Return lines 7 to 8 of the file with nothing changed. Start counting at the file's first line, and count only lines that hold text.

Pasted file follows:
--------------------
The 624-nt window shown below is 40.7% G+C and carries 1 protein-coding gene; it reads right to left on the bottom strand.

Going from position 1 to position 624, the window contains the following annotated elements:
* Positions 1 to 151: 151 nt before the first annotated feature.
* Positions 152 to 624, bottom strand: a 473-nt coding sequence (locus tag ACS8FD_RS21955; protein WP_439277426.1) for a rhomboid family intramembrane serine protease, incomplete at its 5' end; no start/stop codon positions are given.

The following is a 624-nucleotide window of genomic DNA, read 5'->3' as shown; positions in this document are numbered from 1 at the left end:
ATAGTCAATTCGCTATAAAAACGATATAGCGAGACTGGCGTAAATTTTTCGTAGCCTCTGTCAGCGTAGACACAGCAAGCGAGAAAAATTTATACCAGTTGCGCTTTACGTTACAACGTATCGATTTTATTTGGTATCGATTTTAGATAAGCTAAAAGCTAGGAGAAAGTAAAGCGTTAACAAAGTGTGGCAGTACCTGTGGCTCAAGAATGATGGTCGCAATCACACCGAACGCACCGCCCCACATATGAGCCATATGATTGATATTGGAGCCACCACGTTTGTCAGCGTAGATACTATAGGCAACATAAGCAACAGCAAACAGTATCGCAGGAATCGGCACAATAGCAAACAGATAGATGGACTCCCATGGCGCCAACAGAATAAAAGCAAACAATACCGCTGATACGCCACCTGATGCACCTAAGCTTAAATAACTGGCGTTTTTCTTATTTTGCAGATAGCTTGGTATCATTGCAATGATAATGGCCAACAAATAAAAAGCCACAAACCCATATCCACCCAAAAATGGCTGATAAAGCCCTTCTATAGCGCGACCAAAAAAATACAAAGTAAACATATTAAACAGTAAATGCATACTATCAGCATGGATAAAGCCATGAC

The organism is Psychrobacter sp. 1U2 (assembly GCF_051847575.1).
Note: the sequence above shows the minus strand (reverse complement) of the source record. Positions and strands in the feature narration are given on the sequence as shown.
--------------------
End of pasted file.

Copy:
The organism is Psychrobacter sp. 1U2 (assembly GCF_051847575.1).
Note: the sequence above shows the minus strand (reverse complement) of the source record. Positions and strands in the feature narration are given on the sequence as shown.